My alma mater called last week to update my contact information, and to ask for a contribution to a special scholarship fund. The whole phone conversation hadn’t lasted more than five minutes, yet I got a follow-up video email from the student I spoke with, thanking me for my donation and for taking the time to chat about my experience there. It was one of those truly rare telephone solicitations where I actually felt good afterwards. The call made me realize I’d nearly forgotten an important anniversary that was fast approaching. In May, it will be twenty-five years since I graduated. I was forty-years old before I finally finished my B.A.
Historically speaking, Kent State was where I went to college and did all those wonderful things you were compelled to do as a student in the late 60s/early 70s: drink every kind of booze that comes your way, stay up all night (most nights), smoke pot, have sex–and if there’s any time left, attend the occasional class. This is what I did at Kent for four years, enrolled as a full-time student. Plus I was immersed to the ear lobes in theatre, rehearsing, working tech and performing in no less than two shows each semester. At the end of my four-year stint, I was thirty-plus credits shy of graduation. That would have meant another full year of studies. “I’m going to be an actor,” I told my parents. “Who needs a diploma to be famous?” I left college and Ohio sans degree. But what I had in hand was the blueprint from which I would live my life for nearly the next two decades.
The University of Massachusetts at Amherst is the school where adult me earned my diploma, a reward for attending classes, studying and applying myself. After weathering a series of failed careers, I fumbled my way through the transition from New York City wannabe actor to a gay Everyman of sorts, who had re-established himself in New England. In a sort of last-ditch effort, I chose to revisit my high school career plan of becoming an English teacher. All I needed to do was request my KSU transcript from fifteen years prior, apply to UMass, and finish those pesky last thirty or so credits.
My transcript arrived quickly. It was amazing to discover what I hadn’t accomplished in four years. There were courses listed I’d dropped or taken incompletes in that I hadn’t remembered ever registering for. My GPA was below 3.0–well below. I made an appointment with the Admissions office, prepared to show a serious adult face, eager to pick up the pieces, and ready this time to persevere.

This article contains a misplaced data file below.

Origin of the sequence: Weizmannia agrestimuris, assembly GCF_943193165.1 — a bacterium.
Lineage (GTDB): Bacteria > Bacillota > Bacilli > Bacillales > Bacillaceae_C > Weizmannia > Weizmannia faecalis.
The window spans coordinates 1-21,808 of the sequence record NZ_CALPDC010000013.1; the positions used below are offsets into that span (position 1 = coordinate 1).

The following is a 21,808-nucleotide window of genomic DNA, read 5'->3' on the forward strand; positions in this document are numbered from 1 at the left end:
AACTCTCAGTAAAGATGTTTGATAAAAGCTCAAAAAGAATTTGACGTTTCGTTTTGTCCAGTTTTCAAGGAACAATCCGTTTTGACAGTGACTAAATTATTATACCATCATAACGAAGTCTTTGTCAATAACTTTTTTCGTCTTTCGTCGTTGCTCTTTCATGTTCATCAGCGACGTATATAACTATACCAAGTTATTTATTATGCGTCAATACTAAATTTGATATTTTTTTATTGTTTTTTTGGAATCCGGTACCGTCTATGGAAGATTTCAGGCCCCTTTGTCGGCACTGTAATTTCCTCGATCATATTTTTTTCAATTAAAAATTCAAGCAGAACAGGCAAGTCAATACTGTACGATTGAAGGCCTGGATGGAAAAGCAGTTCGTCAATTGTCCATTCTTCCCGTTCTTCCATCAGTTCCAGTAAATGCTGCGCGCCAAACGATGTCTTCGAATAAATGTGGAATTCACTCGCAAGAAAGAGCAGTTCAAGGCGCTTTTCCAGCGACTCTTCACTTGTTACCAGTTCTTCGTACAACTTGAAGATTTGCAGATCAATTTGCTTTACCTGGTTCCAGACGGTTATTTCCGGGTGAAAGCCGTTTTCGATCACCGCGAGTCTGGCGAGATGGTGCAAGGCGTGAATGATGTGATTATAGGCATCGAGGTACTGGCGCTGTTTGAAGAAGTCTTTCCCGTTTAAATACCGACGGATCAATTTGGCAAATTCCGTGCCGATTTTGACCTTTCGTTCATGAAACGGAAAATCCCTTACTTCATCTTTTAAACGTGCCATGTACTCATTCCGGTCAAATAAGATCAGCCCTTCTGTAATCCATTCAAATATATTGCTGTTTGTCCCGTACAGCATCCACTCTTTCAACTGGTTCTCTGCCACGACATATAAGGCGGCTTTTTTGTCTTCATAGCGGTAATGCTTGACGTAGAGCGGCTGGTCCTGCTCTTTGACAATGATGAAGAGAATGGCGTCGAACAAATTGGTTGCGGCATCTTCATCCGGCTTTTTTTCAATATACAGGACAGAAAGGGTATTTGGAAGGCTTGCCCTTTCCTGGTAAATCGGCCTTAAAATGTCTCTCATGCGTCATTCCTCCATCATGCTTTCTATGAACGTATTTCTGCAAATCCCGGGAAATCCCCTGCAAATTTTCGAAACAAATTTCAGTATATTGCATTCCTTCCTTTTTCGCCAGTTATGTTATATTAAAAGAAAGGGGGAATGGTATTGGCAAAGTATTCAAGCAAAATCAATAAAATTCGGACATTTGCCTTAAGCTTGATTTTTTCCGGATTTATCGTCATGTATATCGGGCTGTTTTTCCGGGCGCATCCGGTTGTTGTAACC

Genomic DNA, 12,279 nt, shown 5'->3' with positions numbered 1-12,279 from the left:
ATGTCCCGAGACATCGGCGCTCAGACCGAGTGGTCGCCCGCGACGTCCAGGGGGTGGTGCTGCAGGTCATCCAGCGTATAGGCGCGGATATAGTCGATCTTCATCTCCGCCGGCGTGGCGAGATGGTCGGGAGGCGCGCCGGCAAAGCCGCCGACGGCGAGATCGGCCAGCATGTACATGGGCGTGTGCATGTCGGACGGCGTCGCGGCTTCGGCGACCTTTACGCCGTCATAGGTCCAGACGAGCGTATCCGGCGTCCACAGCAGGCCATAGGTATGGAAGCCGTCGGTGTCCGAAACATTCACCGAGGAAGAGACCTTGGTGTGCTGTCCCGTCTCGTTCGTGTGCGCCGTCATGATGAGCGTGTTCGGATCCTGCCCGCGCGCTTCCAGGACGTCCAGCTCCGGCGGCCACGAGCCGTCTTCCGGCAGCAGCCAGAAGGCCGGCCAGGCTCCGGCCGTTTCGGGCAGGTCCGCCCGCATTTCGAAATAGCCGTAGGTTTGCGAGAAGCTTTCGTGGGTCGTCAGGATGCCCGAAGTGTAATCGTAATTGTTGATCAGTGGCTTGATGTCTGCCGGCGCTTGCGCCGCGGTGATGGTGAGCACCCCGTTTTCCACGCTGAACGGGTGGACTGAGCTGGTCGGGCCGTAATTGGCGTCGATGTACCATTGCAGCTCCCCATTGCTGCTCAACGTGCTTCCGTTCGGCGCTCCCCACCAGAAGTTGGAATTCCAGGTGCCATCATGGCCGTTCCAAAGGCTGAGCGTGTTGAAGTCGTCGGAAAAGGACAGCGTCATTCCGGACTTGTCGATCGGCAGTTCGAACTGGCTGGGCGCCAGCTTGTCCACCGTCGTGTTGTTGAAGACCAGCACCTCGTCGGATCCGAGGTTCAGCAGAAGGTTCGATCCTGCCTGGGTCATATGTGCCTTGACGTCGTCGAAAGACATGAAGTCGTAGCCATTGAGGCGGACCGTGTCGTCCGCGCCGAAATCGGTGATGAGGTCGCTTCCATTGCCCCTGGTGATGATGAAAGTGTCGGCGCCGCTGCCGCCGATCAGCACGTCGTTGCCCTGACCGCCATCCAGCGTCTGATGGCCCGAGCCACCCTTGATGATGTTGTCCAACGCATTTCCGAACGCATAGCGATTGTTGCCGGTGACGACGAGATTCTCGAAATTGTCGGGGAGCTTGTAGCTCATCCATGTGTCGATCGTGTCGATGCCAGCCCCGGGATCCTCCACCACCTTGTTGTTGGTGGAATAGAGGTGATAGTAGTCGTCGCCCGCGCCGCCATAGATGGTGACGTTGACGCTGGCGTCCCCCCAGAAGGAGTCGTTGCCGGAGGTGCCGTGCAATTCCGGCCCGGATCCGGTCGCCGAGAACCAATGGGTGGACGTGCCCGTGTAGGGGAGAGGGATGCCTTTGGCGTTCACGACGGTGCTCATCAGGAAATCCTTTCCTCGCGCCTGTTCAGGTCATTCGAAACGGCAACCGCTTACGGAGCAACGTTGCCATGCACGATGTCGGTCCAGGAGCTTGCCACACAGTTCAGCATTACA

The admissions officer was this attractive girl…er…young woman. If I squinted a bit, I possibly could have been her father. Handing over my transcript I began to apologize, explaining it was the Vietnam War–hippy days. “And before you ask, yes I was there then....that Kent State.” Her face registered nothing but puzzlement. “You know, the shootings.” (no reaction) Finally singing softly: “This summer I hear the drumming, four dead in O-hio.” Even my musical clue elicited no response. I was scoring zero points
She patiently informed me, in order to graduate from UMass I would need to complete at least two years of coursework there. While I began to reason it seemed only fair to get credit for all the hours I had completed at Kent, she hit me with something to the effect of “but it seems your GPA isn’t enough to admit you into any undergraduate program here.” I was certain even the young lady must have heard the loud thud my heart made as it sank to my feet.
Instead of anger, it was this feeling of total defeat overtaking me. Failure once again would conquer me–even before being given this one last chance to save my sorry ass. “There is a special program here for older students you may want to look into”, she offered hopefully. Circling a building on a map of the campus, she slide it towards me, explaining she knew little about it, but that it was worth checking out. “Older students” I muttered to myself as I got back into my car. I wondered if walkers and wheel chairs were included in each semester’s tuition fees.
It was a New England farm-house that I pulled up to, not a typical college institution at all. It was called The University Without Walls. Inside the cluttered home I was greeted by a woman my age at least. Her smile warmed me at once. I was not an OLDER student, she corrected me. I was a NON-TRADITIONAL student. My new friend explained the program over chunky pottery mugs of coffee and loads of positive reinforcement. After a good hour she sent me off with handbooks and application, assuring me we had both just found the perfect fit. I was admitted to the program for fall semester 1988.
The program proved an amazing learning experience. Each UWW student worked with a mentor who helped us choose coursework to design our own unique degree which would likewise satisfy university requirements. I was fortunate to work with not one, but two ‘guides’ who fostered me along my path. Over the following two years I studied with professors on three different campuses in courses that challenged and nourished me. In one of my first education classes we viewed the movie Educating Rita while focusing on the adult learner. Besides being an incredibly entertaining film, it uncovered parallels with my own life at the time–far beyond the classroom.